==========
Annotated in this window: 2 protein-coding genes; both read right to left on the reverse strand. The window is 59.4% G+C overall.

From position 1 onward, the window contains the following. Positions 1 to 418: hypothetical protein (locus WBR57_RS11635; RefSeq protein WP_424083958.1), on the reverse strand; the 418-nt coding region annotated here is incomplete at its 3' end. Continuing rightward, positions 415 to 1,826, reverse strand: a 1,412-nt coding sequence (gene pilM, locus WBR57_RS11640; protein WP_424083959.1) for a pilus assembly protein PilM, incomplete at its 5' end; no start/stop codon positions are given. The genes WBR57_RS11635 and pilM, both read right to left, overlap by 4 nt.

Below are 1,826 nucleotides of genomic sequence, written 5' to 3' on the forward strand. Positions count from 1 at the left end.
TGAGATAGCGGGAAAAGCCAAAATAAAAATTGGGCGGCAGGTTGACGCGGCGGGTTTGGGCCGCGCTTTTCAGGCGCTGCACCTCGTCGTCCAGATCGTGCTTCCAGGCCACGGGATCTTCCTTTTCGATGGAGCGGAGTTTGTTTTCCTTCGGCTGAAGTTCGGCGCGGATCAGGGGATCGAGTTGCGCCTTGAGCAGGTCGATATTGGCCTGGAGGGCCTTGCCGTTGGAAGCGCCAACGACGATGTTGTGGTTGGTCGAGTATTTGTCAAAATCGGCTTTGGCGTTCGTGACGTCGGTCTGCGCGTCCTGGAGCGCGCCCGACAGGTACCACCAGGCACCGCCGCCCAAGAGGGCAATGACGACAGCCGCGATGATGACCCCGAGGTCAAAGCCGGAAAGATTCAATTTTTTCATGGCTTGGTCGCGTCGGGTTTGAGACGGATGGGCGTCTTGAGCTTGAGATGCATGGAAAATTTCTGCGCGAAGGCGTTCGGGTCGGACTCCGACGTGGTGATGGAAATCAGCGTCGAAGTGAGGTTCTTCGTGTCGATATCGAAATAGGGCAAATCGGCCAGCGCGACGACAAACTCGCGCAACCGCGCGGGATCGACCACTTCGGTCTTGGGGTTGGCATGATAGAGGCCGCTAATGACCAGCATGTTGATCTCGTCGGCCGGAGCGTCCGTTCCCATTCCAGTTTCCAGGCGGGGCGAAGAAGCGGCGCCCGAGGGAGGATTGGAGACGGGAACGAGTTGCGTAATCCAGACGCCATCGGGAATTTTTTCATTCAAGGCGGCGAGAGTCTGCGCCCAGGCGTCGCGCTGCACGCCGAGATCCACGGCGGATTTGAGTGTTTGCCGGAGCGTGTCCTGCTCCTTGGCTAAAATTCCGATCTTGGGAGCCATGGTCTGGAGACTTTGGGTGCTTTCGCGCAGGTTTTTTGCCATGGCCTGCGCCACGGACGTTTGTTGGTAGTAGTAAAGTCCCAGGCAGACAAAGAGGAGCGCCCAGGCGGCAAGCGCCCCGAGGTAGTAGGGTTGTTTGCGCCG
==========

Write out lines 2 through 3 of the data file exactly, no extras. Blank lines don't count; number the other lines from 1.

From position 1 onward, the window contains the following. Positions 1 to 418: hypothetical protein (locus WBR57_RS11635; RefSeq protein WP_424083958.1), on the reverse strand; the 418-nt coding region annotated here is incomplete at its 3' end. Continuing rightward, positions 415 to 1,826, reverse strand: a 1,412-nt coding sequence (gene pilM, locus WBR57_RS11640; protein WP_424083959.1) for a pilus assembly protein PilM, incomplete at its 5' end; no start/stop codon positions are given. The genes WBR57_RS11635 and pilM, both read right to left, overlap by 4 nt.

Below are 1,826 nucleotides of genomic sequence, written 5' to 3' on the forward strand. Positions count from 1 at the left end.